Just north of Weipa about 60 kms is Pennefather River and beach camping where we went for four nights. Absolutely beautiful and the sunsets are magic. Such a shame you can’t swim there or shouldn’t anyway. We weren’t there long when we saw what we thought was a tree floating offshore but when looking through the binoculars saw it was a rather large croc, about five or six metres (no joke). The photo shows him only about 100 metres offshore. Later that night we shone the touch along the beach looking for red eyes and yep, there was some coming along about a metre offshore. The next night I accidentally picked our friends eyes up again with the head torch while eating dinner. He was parked on the beach below us and eventually moved on. Now we are thinking he’s stalking us and thank God our camp is up high! We never saw him again but I’m sure he was around somewhere.
Just out was a reef and inside was literally bubbling with fish and big ones, probably salmon mostly. We were basically hitting them on the head with bait, lures and live bait but still couldn’t catch one, typical for us. Along comes this bloke, pulls up, casts out, sits down and then starts reeling them in! Bastard!
We drove down to the river one day and found quite a few people camped there and most with boats as well. There we caught one cod that we got a meal out of and one shovel nose shark which we let go.
So after a great relaxing four days we drove back to Weipa, stocked up and headed off again.
Emmagen Beach- view from the Bloomfield Track
Old and new bridges over Bloomfield River
Saltwater croc at Bloomfield Falls
Lions Den Hotel
Having a beer at the Lions Den.
Made with bottle tops
Writing on the wall!
Cooktown and the Endeavour River
Original corragated iron lighthouse.
Cannon still fired on annual re-enactment.
The Endeavour River
The Old Convent, now museum.
Stocked up for the Cape York Trip!
Queen Mill boilers and steam engines.
Boilers, steam engines and old relics.
We travelled the Bloomfield track and got over ok but what an experience! Valium wouldn’t have gone astray! The worse parts were two ranges we had to go over being the Donovan and the Cowie and were straight up and down steep. These we had to use low range first gear to pull the trailer up and hold us back going down the other side. The first one was gravel and I was a bit worried thinking it might be slippery as we’d had a few days of rain and the second one is now concreted both sides. But all turned out good and we can now tick the Bloomfield Track off the list!
We called into Bloomfield Waterfall and saw our first crocodile this trip basking on a rock at the bottom. No swimming in this one!
The iconic Lion’s Den Hotel was our next stop for a beer and lunch. The interior is covered in people’s names and comments. This tradition was started in the 1800’s by workers from the nearby Lion’s Den mine who use to write their wages on the wall and work out how much they had left to spend! Couldn’t leave without leaving our mark for a donation!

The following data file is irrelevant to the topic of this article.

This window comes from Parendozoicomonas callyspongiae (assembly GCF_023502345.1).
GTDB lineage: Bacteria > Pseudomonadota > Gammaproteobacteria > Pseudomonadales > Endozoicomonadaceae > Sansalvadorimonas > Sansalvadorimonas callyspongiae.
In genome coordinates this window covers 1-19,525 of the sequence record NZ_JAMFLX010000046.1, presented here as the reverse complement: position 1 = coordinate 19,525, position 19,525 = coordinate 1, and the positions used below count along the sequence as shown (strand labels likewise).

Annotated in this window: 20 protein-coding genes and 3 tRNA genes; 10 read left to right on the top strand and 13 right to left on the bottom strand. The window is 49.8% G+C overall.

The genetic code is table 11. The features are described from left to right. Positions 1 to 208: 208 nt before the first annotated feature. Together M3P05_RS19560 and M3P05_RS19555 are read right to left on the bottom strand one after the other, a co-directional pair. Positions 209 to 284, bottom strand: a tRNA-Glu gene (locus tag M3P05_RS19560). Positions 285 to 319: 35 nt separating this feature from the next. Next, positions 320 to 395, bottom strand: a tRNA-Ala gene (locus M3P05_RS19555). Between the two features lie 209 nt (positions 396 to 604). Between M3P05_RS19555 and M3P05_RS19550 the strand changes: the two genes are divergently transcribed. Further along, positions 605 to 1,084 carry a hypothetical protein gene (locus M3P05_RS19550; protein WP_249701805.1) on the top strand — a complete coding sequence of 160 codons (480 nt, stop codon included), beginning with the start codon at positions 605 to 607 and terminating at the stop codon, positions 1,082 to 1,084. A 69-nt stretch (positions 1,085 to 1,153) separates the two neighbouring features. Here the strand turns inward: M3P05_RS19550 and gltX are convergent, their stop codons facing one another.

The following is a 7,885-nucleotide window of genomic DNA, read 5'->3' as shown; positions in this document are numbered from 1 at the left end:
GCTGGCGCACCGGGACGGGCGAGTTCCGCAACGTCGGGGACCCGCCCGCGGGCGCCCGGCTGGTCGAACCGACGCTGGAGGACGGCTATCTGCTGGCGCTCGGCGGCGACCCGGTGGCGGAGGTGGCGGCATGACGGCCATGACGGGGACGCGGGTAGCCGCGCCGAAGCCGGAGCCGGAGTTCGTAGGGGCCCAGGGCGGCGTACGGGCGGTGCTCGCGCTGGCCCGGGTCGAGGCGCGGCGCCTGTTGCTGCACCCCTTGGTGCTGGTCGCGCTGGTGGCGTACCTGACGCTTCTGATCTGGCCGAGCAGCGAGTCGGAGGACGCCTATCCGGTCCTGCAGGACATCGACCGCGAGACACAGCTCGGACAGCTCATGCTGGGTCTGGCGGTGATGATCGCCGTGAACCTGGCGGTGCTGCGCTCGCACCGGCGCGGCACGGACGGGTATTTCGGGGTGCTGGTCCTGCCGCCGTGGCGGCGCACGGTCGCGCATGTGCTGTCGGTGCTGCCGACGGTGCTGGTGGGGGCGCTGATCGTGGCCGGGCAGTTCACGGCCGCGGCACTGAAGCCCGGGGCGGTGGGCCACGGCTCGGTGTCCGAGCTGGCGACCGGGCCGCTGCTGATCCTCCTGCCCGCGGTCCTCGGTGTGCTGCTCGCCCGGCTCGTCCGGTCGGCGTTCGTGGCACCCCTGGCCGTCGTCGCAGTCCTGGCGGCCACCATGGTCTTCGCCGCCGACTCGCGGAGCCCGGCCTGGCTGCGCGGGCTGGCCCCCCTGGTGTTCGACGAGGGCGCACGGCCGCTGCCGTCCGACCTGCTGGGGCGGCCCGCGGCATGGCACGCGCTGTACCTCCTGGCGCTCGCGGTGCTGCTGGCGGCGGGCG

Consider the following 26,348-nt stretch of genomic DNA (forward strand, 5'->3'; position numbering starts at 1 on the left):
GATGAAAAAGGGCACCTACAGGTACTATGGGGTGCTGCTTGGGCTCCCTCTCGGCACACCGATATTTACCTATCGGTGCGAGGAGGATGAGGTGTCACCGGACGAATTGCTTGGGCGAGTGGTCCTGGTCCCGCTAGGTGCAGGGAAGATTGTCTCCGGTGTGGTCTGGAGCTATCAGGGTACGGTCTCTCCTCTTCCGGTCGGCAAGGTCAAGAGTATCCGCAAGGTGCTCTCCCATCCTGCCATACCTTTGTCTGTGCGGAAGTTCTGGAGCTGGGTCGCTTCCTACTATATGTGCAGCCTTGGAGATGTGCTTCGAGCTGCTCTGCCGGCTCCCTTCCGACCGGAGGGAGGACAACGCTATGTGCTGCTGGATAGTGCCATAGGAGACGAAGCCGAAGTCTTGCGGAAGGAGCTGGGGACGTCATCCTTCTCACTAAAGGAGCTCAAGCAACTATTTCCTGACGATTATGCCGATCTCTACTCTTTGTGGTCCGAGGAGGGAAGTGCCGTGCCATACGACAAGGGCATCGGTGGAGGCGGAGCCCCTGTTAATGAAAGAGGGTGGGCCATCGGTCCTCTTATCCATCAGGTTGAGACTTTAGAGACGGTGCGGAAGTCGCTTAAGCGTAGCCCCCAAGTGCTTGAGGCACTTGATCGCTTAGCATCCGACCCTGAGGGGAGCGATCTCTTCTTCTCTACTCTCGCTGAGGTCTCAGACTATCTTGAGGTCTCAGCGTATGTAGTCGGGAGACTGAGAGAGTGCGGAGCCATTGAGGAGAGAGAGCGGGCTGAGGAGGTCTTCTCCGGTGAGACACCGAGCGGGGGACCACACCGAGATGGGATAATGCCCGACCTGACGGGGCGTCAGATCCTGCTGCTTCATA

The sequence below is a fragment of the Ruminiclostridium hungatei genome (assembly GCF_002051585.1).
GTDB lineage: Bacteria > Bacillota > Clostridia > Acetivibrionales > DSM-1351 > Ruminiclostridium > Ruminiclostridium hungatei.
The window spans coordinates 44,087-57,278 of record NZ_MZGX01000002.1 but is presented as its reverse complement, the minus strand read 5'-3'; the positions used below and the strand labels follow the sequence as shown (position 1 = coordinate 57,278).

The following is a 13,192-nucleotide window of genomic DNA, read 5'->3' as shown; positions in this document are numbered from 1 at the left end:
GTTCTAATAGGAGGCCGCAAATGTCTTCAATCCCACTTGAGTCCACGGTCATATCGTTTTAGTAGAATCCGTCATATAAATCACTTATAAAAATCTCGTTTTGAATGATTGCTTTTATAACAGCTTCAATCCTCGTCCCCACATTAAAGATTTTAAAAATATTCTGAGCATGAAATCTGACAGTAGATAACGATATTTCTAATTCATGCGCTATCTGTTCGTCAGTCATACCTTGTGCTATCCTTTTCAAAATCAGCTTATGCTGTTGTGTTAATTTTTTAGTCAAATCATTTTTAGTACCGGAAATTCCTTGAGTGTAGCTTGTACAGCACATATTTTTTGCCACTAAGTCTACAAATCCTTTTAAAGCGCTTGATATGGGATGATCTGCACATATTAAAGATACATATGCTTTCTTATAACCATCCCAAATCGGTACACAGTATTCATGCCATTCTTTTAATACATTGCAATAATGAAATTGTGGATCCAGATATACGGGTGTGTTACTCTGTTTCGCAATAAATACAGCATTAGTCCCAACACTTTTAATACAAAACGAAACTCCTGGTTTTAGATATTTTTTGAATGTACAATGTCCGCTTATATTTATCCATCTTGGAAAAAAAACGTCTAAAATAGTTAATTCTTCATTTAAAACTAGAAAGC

Further on we stopped at the Black Mountain lookout which is amazing and looked liked someone just dumped piles of huge black boulders.
The next four nights we spent at Cooktown which is another small laid back historic town. The locals(the white ones) are very proud of their history as this is where Captain Cook beached the Endeavour in June 1770 for repairs after running aground on a reef. They have one of the six cannons which was thrown overboard to lighten the ship and also the anchor he had to cut loose on display in the museum along with other relics. These were only found about 48 years ago!
Cooktown became a bustling port after gold was discovered in1873 in the Palmer River region. Maytown was one of the main towns in the goldfields and is now just a ghost town with old mining relics scattered throughout the area and this was where we visited next for a few days camping alongside the Palmer River.
We are now on the move after conflicting reports on roads conditions of Cape York. Some say ‘yes, all roads open’ and national parks say ‘all parks still closed’. We met a couple the other day coming back from the ‘the tip’ who said all was open so we are just going to head on up and take it as it comes. What we don’t see on the way up we’ll see on the way back hopefully,
Cheers for now!
We thought Airlie Beach had lots of backpackers but found Cairns has even more! But there’s also a mixture of other and older tourist about as well. The CBD and esplanade is very chic with shoulder to shoulder bars, al fresco cafes and restaurants. And just about every other shop besides your souvenir, clothing and convenience stores were Greyhound travel centres on every corner. You would also expect Cairns to have beautiful white sandy beaches but it’s actually built on mud flats. There are two photos taken from the same spot, one looking across the mud flats to the marina and the other across the man made lagoon built on the esplanade and especially enjoyed by the backpackers.
We rode on the historic Kuranda railway and returned by sky rail over the rainforest while the car was getting a service and wheel alignment. It turned out to be a very expensive day and we reckon we got totally ripped off by the smooth talking manager at Midas! Too late now!
We did the usual sightseeing around different beaches, waterfalls and dams before moving onto Port Douglas. We liked Port with it’s laid back tropical but oppulant feel about it. Saturday was market day which was bigger than we expected and amazing stuff for sale from alternate to high end. Some food I wasn’t too sure of and if I ate I would end up hallucinating or not!
Next was onto Daintree to catch the ferry to Cape Tribulation. Daintree is a nice little village and their main tourist attraction seems to be river cruises and crocodile spotting and of course rainforest tours.
We camped at Noah’s Beach at Cape Trib and the first couple of days were great. After that, rain, rain and more rain! Anyway we still saw all we could with rainforest walks and read all about the mating habits of the mangrove trees, fascinating! Really!
Greg was a bit disappointed expecting Cape Trib to be full of hippies and way out there but these days it’s full of Eco lodges and hostels.